Charles Hamilton, a Chasing Parent said, “My child was illegally internationally parentally kidnapped in December 1996 to Spain during a divorce in which the courts were alerted by me with substantial evidence that my former spouse was about to abduct my child. This included evidence of two one-way airline tickets in the name of my spouse and child. Unfortunately, the Spanish Embassy in Los Angeles issued my former spouse new passports, which made it very easy for my former spouse to steal my daughter, Dakota Carmen Hamilton. If preventive laws existed at the time, I am sure that the love of my life, my daughter, would not have been criminally abducted. Florida’s law is critical for the children of the state.”

Florida resident and writer of the groundbreaking Synclair-Cannon California state child abduction prevention law observed, “’The Child Abduction Prevention Act’ aims at hindering an escalating crime that victimizes thousands of children each year in Florida. Courts and legal experts concur that parental abduction is child abuse, yet the court system often ignores the blatant red flags of parental kidnappings. Because of the preemptive measures that HB 787/ SB 1862 offers, I believe Tallahassee has the answer to reduce the number of children illegally pulled away from their homes by giving the courts proper direction on how to stop this crime. This House and Senate bill must become law.”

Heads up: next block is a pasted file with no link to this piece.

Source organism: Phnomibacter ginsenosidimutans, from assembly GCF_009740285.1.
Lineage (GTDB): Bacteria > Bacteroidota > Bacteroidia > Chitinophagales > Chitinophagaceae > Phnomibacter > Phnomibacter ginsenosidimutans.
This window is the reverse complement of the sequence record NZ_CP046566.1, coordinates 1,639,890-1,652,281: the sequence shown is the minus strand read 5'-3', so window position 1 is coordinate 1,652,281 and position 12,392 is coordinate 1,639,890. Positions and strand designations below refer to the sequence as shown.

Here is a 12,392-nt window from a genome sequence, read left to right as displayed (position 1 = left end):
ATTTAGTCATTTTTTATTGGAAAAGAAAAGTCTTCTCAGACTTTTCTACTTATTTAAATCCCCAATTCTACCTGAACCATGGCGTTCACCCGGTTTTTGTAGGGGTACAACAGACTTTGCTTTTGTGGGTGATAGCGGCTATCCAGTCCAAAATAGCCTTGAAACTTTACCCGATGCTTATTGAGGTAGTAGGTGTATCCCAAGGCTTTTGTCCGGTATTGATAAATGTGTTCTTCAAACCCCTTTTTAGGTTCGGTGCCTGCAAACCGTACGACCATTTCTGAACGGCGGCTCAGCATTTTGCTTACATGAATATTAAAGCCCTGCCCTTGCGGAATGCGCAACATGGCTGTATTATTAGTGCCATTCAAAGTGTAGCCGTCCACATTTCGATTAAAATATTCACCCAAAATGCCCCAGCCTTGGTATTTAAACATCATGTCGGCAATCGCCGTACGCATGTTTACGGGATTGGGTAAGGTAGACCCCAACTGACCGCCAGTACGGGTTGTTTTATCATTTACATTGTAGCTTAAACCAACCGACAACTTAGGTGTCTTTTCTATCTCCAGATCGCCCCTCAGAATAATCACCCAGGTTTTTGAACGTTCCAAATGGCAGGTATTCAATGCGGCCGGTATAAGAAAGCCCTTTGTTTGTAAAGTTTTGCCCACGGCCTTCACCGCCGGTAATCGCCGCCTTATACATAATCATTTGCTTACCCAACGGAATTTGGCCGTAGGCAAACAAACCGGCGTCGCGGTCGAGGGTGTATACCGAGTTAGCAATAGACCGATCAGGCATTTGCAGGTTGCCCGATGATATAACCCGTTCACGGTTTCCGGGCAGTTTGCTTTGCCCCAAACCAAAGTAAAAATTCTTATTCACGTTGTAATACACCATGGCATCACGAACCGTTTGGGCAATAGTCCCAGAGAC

According to various government and private institute reports, it is estimated that slightly under 400,000 parental child abductions occur in the United States each year. Of this, it is anticipated that nearly 10,000 international cases occur, many of which are not reported or accounted for.

Parental Child Abduction is a crime against innocent, defenseless children that are reliant upon laws in each state to protect their safety. The Florida ‘Child Abduction Prevention Act’ bill, if passed into law, will guard against child abduction in the state.

The children’s advocates and lawmakers who support this bill urge you to sign the petition in support of the ‘Child Abduction Prevention Act’. It can be found at